While not every company offers annual bonuses, it is a nice perk you can use to retain your best employees and encourage stellar performance throughout the year. Even in hard economic times, you may be able to find a bonus program to fit your company’s financial abilities.

End of Year Bonus Program Option 1: Cash

By far, cash is the most popular end of year bonus program option you can offer. Providing a cash bonus, either as a separate check or as part of a December paycheck, can help employees cover the cost of holiday expenses. To stay in compliance with the IRS, make sure you report cash bonuses so you or your employees can take care of the applicable income taxes.

To determine the amount of the cash bonus, you can use one of two methods:

  1. Defined bonus payment
  2. Discretionary bonus payment

With the defined bonus payment, employees know how much to expect at the end of the year as long as they meet certain objectives based on their job responsibilities and company revenue thresholds. Discretionary bonus payments are awarded without without being linked to a performance plan. The latter option gives you more flexibility, but can cause problems if your employees discuss their bonuses and find that not everyone was rewarded equally.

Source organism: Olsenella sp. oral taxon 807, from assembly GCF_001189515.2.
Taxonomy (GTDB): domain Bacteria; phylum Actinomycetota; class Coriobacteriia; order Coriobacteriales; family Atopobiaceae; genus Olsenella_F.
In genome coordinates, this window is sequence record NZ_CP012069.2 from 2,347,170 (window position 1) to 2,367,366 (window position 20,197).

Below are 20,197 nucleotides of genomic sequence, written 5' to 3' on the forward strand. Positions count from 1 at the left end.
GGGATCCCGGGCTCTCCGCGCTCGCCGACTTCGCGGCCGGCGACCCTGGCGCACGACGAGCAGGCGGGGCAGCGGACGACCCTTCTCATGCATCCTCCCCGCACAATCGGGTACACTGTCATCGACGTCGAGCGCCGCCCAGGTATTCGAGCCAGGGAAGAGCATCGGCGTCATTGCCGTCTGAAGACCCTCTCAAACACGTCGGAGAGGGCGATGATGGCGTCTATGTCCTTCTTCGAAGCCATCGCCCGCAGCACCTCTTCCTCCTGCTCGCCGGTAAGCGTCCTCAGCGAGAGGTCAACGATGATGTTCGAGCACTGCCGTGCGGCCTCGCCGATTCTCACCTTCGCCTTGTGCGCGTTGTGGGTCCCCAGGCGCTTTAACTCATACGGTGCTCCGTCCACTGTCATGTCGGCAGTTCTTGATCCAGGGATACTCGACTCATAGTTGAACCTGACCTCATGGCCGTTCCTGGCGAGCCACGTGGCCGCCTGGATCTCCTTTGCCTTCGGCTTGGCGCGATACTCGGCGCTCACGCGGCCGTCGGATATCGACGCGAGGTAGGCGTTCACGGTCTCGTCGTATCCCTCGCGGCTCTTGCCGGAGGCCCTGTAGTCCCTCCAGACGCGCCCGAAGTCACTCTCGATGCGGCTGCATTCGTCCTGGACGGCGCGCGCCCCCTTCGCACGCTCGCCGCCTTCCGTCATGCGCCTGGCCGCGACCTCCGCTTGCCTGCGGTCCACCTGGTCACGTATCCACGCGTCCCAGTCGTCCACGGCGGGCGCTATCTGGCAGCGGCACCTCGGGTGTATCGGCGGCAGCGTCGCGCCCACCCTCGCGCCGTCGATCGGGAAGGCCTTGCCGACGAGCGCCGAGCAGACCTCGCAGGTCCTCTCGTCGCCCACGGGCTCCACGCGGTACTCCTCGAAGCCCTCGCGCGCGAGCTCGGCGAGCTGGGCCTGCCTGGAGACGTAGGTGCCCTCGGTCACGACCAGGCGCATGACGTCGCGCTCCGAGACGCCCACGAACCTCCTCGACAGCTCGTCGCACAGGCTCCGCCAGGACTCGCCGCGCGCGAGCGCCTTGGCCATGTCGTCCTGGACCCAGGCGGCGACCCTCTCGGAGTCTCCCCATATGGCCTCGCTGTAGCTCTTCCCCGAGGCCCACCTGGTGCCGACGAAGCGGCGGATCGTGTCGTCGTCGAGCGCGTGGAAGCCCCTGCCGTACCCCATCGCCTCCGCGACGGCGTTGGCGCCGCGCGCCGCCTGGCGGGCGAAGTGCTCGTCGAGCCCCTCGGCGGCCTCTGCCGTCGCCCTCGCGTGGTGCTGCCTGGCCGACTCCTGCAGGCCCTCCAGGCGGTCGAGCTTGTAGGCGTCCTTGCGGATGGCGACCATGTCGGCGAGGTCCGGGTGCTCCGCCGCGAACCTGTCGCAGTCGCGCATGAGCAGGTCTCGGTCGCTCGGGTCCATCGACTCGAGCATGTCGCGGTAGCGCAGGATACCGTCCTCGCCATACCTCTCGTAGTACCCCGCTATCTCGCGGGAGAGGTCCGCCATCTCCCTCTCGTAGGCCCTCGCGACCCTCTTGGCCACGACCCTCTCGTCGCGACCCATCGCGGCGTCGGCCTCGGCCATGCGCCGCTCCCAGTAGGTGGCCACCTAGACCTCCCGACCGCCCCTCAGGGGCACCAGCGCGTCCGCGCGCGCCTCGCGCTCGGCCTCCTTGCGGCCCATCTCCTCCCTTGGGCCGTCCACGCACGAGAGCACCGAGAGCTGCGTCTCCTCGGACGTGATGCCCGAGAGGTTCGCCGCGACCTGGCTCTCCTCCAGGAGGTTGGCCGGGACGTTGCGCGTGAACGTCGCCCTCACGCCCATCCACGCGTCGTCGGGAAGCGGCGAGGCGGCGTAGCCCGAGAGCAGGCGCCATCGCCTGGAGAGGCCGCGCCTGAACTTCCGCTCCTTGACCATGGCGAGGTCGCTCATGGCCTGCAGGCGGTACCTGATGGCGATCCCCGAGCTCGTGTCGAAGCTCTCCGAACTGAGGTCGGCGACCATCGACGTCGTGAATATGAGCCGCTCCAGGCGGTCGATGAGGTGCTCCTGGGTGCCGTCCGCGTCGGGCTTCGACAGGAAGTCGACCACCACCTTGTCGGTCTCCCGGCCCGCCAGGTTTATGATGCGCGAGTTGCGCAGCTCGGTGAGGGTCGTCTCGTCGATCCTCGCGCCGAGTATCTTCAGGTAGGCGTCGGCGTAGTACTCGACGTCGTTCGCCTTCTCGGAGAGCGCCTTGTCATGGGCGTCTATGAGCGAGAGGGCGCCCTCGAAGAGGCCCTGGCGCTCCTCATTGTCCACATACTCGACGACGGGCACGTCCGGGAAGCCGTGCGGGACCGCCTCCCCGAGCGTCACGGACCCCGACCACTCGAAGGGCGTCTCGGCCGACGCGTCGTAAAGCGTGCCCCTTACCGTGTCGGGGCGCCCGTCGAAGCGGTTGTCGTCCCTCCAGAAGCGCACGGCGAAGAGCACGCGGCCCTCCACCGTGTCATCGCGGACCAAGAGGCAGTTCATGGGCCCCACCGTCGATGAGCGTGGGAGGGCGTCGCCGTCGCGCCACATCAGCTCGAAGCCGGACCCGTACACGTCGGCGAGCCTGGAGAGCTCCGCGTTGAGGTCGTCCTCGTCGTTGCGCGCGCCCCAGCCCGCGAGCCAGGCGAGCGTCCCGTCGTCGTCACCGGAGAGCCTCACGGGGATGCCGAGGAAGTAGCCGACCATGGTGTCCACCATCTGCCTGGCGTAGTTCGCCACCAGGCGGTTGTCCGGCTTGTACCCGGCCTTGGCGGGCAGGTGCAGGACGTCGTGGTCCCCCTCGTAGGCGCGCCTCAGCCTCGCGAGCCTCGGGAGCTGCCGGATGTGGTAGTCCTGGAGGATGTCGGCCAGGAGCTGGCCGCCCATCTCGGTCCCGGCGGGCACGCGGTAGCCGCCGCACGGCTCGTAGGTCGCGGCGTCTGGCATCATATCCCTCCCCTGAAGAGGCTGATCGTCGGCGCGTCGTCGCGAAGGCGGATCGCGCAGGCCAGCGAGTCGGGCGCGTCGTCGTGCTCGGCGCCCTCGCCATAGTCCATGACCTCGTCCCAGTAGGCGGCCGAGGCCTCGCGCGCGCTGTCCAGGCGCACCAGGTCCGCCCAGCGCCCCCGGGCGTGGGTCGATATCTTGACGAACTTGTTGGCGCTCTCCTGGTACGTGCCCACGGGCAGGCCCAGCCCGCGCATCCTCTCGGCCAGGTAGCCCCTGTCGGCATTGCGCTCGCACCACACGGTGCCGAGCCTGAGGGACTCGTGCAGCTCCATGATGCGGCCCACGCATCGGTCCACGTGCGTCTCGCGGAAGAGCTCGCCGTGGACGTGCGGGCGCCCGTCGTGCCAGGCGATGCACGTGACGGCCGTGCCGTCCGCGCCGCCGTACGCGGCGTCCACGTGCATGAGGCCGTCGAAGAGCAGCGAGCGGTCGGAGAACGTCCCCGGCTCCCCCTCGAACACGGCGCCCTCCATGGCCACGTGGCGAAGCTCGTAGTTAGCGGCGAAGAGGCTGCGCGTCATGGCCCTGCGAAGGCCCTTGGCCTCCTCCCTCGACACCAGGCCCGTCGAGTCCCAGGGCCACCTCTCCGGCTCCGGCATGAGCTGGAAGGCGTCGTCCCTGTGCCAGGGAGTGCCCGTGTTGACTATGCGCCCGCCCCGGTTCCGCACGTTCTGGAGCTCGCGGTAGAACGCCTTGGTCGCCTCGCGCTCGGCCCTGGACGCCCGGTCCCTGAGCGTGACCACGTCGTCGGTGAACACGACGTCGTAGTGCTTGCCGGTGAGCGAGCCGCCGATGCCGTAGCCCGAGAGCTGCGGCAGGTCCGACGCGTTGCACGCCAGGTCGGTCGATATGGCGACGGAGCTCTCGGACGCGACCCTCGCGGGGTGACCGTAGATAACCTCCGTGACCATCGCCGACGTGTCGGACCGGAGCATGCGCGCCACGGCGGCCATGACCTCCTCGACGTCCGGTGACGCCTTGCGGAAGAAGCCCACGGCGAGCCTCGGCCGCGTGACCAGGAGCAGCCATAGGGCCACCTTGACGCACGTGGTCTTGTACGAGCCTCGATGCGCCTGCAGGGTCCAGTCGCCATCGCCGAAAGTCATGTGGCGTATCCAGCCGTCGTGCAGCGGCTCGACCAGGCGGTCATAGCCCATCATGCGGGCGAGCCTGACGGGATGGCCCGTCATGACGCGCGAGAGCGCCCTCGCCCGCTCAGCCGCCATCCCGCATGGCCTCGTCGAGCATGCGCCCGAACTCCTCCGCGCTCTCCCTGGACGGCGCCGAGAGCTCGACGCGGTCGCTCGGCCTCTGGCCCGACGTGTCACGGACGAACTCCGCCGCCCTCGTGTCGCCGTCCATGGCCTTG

End of Year Bonus Program Option 2: Gift Cards

While you must typically report gift cards to employees as taxable income to them, they are still a viable option for end of year bonuses. Obviously, gifts cards that spend like cash will be most popular with your staff, but cards from restaurant chains or stores that provide multiple spending options can still make a good bonus. When purchasing high quantities of gift cards, always inquire as to whether you qualify for any sort of a discount.

Gift cards can also be a nice option for employees when they don’t usually receive an end of year bonus.

End of Year Bonus Program Option 3: Food

Very rarely is it appropriate to give tangible goods as an end of year bonus. The “Christmas ham” is a good example of a once-appropriate bonus that few businesses still offer employees. If you are planning to give the gift of food as an employee bonus, make sure to consider:

  • Cultural or religious dietary restrictions
  • Employees who are vegan or vegetarian
  • Food allergies

While few people would turn away free food, it will appear as if you don’t know your staff at all if you give a ham to someone who can’t eat pork, assorted gourmet nuts to someone with nut allergies or steaks to someone who doesn’t eat meat. Unless you know for a fact that your employees will be able to enjoy the food gift, stick to cash or gift cards.

Regardless of which bonus option you select, remember that it is a token of your appreciation for the hard work of your employees during the previous year. Don’t feel like you shouldn’t give a bonus just because you can’t afford to make it sizable. As long as you’re fair in determining bonus amounts, your employees will appreciate the gesture.

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